Exclusive Breast Feeding too hard?

iVillage Member
Registered: 11-25-2004
Exclusive Breast Feeding too hard?
4
Tue, 03-27-2012 - 12:27pm

http://moms.today.msnbc.msn.com/_news/2012/03/14/10689609-exclusive-breast-feeding-may-just-be-too-hard-study-says

What do you think?

Neith of my two ever had formula and I worked full time out of the home. It was hard but not too hard and with the right dedication I think it's possible for a lot more people than currently do it. I think part of the problem is that there is very little support for women to continue to breastfeed if they know their going back to work. I'm blessed that my state requires employers to give you time and space to pump for 3 years after the birth of a child.

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iVillage Member
Registered: 09-08-2007
Tue, 03-27-2012 - 5:26pm
I don't think its too hard. I do feel that it more often than not is a difficult journey for many moms, myself included. I wanted to BF my DS, however, due to a combination of issues, including lack of support, latch problems and low supply, I switched to formula to 2.5 wks. He has grown into an extremely active healthy 2.5 year old. This time around, I will have better support (we live with my momma now,lol) and more knowledge so it should go better, but I won't be ashamed or anything if I have to go to formula with this child as well.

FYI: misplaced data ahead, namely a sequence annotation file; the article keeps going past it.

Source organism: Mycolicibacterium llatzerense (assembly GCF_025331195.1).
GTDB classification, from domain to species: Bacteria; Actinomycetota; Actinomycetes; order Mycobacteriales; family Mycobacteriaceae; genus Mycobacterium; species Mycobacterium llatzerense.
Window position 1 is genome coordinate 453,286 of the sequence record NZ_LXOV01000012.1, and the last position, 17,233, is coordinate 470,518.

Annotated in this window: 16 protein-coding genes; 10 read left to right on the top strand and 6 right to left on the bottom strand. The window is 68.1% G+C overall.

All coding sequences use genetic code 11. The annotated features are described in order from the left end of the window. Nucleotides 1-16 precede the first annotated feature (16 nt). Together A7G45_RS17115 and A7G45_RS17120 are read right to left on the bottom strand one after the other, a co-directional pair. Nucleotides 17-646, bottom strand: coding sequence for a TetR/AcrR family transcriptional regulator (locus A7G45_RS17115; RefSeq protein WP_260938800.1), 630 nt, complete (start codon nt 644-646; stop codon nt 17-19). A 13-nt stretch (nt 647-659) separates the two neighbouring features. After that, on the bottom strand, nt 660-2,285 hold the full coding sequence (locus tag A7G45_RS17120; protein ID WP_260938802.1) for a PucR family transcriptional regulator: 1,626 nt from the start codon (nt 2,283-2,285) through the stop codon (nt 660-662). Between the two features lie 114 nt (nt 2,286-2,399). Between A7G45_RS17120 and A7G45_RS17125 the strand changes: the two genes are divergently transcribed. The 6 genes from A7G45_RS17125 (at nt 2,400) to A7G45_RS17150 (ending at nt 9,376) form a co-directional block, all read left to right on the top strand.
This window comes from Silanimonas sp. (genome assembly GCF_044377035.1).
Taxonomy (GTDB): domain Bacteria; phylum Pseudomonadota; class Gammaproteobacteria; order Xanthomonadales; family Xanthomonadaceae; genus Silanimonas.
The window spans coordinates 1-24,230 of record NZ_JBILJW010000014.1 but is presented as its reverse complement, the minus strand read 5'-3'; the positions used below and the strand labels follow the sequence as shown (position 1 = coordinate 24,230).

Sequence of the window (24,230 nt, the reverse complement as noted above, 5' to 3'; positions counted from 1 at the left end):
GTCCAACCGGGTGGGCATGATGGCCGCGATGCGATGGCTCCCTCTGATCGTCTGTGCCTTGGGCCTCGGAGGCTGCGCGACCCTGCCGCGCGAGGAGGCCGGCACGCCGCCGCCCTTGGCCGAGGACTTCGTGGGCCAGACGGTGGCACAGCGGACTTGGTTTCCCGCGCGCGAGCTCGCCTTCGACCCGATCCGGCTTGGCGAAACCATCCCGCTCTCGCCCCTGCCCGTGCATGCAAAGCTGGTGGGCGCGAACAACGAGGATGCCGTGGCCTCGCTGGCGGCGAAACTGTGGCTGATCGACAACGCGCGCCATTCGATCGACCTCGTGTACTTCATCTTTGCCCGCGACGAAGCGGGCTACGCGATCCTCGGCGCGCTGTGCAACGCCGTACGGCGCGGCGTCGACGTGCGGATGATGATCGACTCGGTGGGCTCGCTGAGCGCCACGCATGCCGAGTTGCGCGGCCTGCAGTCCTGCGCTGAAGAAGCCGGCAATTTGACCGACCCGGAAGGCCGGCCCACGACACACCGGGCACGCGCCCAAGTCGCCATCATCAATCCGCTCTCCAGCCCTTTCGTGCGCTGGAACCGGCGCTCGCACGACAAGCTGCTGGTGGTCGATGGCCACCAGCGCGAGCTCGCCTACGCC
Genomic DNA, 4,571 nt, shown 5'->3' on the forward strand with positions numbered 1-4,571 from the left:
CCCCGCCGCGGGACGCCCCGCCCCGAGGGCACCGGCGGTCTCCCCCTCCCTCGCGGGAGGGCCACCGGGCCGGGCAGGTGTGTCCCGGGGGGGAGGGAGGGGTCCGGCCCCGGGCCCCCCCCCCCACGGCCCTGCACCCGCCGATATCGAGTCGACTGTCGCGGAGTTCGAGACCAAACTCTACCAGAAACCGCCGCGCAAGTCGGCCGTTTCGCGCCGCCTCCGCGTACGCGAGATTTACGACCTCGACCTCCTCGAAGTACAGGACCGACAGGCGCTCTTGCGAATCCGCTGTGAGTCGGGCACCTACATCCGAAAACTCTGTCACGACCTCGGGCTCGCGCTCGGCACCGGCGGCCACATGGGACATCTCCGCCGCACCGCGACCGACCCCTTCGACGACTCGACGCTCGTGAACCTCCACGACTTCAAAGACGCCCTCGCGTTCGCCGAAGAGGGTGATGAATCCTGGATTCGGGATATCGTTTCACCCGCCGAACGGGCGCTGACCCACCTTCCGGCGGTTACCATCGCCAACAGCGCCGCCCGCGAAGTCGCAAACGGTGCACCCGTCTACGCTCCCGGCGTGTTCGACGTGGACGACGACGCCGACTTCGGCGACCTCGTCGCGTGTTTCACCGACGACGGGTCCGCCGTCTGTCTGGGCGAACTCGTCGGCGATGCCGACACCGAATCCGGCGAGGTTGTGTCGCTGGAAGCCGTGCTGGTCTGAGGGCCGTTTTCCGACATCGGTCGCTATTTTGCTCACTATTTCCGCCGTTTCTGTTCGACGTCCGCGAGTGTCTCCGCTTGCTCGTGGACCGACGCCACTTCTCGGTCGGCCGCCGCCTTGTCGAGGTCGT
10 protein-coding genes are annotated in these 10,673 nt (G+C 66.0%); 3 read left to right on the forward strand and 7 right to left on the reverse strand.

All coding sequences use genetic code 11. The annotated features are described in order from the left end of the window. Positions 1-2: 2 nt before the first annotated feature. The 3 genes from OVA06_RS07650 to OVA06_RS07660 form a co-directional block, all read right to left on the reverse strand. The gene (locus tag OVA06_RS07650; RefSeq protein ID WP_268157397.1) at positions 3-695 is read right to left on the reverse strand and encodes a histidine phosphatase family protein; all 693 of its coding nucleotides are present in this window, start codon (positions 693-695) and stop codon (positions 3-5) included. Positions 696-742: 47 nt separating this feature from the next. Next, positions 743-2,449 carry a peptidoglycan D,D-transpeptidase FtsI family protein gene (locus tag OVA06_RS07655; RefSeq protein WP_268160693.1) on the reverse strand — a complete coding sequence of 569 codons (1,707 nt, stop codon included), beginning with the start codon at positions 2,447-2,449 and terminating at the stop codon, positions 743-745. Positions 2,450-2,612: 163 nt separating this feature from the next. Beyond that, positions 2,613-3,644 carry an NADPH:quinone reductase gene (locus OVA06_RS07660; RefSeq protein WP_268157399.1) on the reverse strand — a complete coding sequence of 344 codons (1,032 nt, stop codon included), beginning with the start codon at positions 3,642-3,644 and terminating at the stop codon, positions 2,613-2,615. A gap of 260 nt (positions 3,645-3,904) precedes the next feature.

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iVillage Member
Registered: 05-20-2008
Wed, 03-28-2012 - 3:49am

I think that for many BF'ing moms who find exclusive nursing too hard, the problem may not be that it's too hard in and of itself but rather it's many cases it's more an issue of poor BF preparation, poor postpartum BF support, or poor support for pumping at work, or insufficient maternity leave.

If they are not properly preparing to BF they may get off to a bad start with BF'ing such they problems come up that make exclusive BF'ing hard. For example, if they don't know to feed on demand and try to feed on a strict schedule that can lead to low milk supply and thus a need to supplement.

If they are not getting good postpartum support from an LC or other knowledgable BF support person such an LLL leader then they may either rely on a doctor or nurse to advise then who is insufficiently trained in BF support/knowledge and who end up pushing them into having to supplement with formula due to bad advice. Some doctors or nurses simply push formula supplementing as the first solution to many BF issues when better solutions would allow for continued exclusive BF'ing.

In some cases the mother herself jumps to the wrong conclusion that she needs to supplement due to being ill prepared for BF'ing and wrongly concluding her baby is not getting enough. For example, a mom might wrongly interpret normal fussiness in her baby as a sign of low milk supply. In some cases it seems some moms seem to feel it's better to play it safe then by sorry and just supplement if they feel their is any chance their baby might need it rather then consult a doctor/nurse/LC first. This is usually the result of mistakenly believing that there is no significant health risk to their baby from supplementing so why not. They also tend to not realize the potential that unnecessary formula supplementing can have causing nursing to end sooner then they desire, especially when it's poorly managed.